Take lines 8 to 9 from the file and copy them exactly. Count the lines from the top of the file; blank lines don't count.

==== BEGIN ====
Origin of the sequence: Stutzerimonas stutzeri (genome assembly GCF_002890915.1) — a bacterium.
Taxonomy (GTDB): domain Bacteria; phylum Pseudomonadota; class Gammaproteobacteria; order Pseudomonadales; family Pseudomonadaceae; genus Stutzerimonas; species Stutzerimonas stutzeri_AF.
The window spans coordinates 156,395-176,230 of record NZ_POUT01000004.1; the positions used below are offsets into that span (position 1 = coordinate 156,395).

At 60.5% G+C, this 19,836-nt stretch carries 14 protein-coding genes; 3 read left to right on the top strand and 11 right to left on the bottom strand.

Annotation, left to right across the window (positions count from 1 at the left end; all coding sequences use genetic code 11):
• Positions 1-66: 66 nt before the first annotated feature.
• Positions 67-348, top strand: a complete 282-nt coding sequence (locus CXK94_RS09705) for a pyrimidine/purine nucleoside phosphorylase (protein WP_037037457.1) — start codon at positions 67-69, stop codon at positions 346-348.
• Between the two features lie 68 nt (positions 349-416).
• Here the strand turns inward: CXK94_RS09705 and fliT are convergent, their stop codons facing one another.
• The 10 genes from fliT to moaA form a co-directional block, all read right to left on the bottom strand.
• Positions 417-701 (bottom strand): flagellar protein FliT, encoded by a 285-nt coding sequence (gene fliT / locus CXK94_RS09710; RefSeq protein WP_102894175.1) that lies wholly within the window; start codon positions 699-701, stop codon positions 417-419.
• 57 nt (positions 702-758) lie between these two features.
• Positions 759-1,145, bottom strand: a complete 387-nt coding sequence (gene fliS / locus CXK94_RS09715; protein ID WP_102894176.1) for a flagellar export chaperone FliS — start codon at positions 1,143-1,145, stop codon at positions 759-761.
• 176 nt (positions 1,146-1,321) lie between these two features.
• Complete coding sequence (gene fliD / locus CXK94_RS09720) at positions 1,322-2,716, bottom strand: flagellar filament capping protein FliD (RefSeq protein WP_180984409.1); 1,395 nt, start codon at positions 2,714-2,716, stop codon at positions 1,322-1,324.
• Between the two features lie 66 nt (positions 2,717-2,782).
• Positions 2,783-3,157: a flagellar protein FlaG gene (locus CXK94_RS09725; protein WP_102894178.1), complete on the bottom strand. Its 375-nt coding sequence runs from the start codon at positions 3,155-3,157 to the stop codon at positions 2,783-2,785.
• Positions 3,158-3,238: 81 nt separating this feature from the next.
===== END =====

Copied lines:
• Between the two features lie 68 nt (positions 349-416).
• Here the strand turns inward: CXK94_RS09705 and fliT are convergent, their stop codons facing one another.